Dad is here in San Diego now, and the sale of the condo closes in two weeks, and it was time to decide what was going where.  He decided to buy new furniture here, scaled to his smaller apartment rather than move the grander furnishings of the place there.  My chief mission was to get his art moved.  An artist himself, he has been a collector all his life, and the paintings that hung on the walls in Colorado are his most treasured possessions.  But what to do with the furniture, and the rather impressive contents of my mother’s closet?  I called ahead to several consignment shops in the area.  The first woman, from Aspen proper, came through with the realtor days before I got there.  With one dismissive wave of her well-manicured hand, she declared, “I can’t use ANY of this.  It’s SO very DATED.”  I decided to move “down valley”, as the natives say.  I figured that surely the good people of El Jebel, Basalt and Carbondale could use a living room and two bedrooms full of high end furniture.  I figured wrong.  The lady from Basalt was equally dismissive.  She walked the floors solemnly, proclaiming that no, she couldn’t sell this, or that, or even those.  Until she stopped at the table where I had placed my mother’s silver and antique Limoges for safe packing.  She said, “I’ll take THOSE.”  I said, “No, I don’t think so.”

On Saturday, my friend who had met me in Snowmass with her cargo van to transport the art, and I painstakingly went through my mother’s clothing.  She was a petite woman, barely 100 pounds.  Unfortunately for me, I cannot wear a size 4.  But she had exquisite taste, and a penchant for fancy labels.  We loaded the truck full of Burberry, and Ralph Lauren, and St. Johns, and cashmeres from Sak’s Fifth Avenue and leather jackets custom made in Italy.  We drove to the second hand store in Basalt where the proprietor could not be bothered to even direct us where to park, or help us unload the van. She took one disdainful look at the offerings, and said, “Most of this stuff will go directly to charity.”

My friend and I made the 960 mile drive back safely from Colorado in 16 hours on Sunday.  We did not want to stay overnight on the road with our precious cargo of Dad’s art, and Mom’s antiques. On Monday, Hector from Habitat for Humanity will pick up the contents of my parents’ 3000 square foot condominium.  I am quite certain that Habitat will find folk who are thrilled to have down stuffed couches in perfect condition, and sleeper sofas, and beautiful lamps, and my father’s custom made walnut desk and file cabinets. I am happy about that, because I want people who appreciate quality and construction to have the furniture.  I guess that Mel’s posh junk just wasn’t posh enough for Aspen.  Oh well!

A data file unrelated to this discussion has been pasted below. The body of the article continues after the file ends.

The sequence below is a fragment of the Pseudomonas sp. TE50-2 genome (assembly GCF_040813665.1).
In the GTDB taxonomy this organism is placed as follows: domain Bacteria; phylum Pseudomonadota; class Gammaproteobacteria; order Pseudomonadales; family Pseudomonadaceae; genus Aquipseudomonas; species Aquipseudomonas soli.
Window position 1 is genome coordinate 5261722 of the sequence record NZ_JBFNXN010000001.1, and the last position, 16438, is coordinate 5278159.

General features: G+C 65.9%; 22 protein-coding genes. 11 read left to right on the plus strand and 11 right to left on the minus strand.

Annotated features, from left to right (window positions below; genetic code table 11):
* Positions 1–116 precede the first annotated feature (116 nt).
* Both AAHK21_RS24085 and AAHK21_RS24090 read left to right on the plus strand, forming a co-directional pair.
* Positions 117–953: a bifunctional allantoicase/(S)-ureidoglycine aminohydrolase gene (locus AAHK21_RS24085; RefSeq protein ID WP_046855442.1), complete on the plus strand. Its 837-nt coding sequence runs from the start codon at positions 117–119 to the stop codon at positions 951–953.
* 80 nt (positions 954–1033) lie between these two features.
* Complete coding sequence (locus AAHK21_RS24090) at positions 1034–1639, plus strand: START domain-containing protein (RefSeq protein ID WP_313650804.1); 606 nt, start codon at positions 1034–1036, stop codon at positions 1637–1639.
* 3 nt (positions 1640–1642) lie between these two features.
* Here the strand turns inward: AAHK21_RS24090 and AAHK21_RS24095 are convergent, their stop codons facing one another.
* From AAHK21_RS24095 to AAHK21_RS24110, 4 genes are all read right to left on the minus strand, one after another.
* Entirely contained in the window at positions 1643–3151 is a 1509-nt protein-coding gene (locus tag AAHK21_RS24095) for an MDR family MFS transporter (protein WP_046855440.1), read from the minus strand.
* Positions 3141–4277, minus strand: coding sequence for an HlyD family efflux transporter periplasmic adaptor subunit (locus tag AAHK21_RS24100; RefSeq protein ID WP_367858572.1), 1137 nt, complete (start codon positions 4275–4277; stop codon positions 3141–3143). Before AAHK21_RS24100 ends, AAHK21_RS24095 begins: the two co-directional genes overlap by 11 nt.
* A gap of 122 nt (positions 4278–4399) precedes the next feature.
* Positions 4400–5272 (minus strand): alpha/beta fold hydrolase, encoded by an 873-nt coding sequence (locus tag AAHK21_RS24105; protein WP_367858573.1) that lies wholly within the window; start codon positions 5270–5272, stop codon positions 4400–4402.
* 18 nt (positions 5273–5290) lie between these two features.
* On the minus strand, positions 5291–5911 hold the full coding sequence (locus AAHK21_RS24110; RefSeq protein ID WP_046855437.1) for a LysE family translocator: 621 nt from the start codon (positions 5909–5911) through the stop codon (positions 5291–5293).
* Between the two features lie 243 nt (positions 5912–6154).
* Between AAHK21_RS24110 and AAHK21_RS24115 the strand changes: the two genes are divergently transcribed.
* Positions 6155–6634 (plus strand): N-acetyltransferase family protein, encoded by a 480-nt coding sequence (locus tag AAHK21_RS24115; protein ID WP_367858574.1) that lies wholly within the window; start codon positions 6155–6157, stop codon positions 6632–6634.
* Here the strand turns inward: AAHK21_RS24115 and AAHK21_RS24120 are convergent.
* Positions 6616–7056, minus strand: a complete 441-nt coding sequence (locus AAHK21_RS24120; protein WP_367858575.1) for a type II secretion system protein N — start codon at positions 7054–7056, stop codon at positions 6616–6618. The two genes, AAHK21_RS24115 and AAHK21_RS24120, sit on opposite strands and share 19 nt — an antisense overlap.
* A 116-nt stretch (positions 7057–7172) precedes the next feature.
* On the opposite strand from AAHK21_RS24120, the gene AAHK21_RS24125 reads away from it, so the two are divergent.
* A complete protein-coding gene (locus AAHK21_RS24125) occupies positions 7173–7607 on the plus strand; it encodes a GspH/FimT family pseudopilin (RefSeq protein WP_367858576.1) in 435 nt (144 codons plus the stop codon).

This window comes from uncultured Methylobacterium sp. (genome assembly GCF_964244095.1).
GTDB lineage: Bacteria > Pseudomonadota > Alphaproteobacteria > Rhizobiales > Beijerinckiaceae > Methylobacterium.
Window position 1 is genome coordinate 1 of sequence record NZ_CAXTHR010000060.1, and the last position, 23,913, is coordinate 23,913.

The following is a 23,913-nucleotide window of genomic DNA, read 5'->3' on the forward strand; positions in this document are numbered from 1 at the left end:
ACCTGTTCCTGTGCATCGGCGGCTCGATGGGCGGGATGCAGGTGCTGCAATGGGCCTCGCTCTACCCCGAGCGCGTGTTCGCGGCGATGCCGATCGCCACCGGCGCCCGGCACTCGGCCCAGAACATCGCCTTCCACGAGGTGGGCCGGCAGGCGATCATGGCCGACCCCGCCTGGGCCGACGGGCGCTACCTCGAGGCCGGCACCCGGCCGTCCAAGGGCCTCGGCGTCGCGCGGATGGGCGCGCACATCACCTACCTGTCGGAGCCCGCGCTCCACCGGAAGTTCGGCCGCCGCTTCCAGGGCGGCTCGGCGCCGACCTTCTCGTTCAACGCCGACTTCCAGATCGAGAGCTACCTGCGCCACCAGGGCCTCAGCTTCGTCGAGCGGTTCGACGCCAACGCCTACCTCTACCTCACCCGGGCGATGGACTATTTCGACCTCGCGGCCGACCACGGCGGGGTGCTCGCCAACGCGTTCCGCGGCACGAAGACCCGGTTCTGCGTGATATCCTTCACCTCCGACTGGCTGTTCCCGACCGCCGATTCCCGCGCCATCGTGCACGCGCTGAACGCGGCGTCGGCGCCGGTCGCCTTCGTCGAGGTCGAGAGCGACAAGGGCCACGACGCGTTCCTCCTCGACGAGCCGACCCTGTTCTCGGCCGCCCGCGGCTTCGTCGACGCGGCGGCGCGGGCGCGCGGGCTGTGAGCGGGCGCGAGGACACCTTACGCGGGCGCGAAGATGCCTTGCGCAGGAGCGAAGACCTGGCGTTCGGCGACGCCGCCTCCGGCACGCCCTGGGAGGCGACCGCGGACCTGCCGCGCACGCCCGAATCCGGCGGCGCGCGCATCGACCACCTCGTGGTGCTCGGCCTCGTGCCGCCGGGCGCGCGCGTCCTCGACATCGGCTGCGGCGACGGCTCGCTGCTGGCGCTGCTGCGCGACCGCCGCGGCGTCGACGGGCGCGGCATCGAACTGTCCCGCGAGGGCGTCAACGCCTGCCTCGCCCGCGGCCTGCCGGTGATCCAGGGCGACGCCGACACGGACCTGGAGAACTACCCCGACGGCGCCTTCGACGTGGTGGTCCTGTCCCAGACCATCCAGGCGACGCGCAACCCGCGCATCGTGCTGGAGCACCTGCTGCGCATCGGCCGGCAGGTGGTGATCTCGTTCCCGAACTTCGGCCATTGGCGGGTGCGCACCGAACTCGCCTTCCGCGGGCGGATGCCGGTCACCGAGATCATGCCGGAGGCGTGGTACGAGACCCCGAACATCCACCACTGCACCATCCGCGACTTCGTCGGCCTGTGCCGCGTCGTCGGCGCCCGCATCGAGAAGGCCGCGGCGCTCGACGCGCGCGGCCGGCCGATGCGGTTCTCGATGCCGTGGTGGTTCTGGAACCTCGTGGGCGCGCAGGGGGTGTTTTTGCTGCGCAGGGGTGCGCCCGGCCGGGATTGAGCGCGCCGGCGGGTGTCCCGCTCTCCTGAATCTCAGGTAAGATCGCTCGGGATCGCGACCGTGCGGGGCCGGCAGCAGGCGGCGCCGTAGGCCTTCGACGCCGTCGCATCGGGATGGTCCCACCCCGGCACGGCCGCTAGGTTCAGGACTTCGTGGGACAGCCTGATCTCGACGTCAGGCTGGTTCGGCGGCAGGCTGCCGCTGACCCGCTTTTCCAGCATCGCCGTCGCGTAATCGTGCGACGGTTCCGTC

There’s Hope For The Rest of Us

This morning I had the opportunity to speak about radiation oncology before a group of high school girls in a program called BeWISE, which stands for Be a Woman In Science and Engineering.  The organizer of this morning’s seminar had purposely chosen an all- woman faculty, so that the students would get an opportunity to mingle with and question those of us who had chosen the pathways of scientific research and medicine.  During a break in the program, these two conversations were overheard.

From an accomplished female radiologist who is married to one of the country’s greatest gastrointestinal cancer surgeons—“I was picking up my husband downtown at a conference with the kids in the car and as my husband hopped in, another speaker at the conference leaned into the car window and asked my daughter if she wanted to be just like her dad when she grew up.  She said, “No, he’s just a SURGEON!  I want to be a Doctor, like Mommy”.”

From a female gynecologic cancer surgeon, also married to a physician—“I took my daughter to work on Take Your Daughter To Work Day.  We were in the OR, all scrubbed and ready to go, and my scrub nurse said, “Do you want to be a doctor like your Mommy or like your Daddy.”  She said, “I want to be a MOMMY, like my Mommy.”

Whether we identify our busy lives with respect to our children as “benign neglect,” or whether we prefer to think of ourselves as allowing—no– EXPECTING our children to “step up” and take more responsibility for their schoolwork, their pets, their siblings and the household chores, we must be doing something right, ladies!

Nina

Sometimes you just get lucky. When I was pregnant with my first child, during my radiation oncology residency, we had a guy living in the apartment over our garage, which we liked to refer to as “the carriage house.” He was a dog trainer by trade, and in his spare time he played softball in a local adult league. When we told him he had to move out, because we wanted the apartment for a live in childcare provider, he had a different idea. He wanted us to hire a woman he knew—the mother of one of his softball teammates. He told us about this woman in detail—that she was the mother of six children and that she had also raised her nieces and nephews when their parents were killed in a car crash, and that she was currently doing foster care for the state but had grown tired of that and disillusioned with “the system. “ He pronounced, without a shadow of doubt, “She will be PERFECT for you.”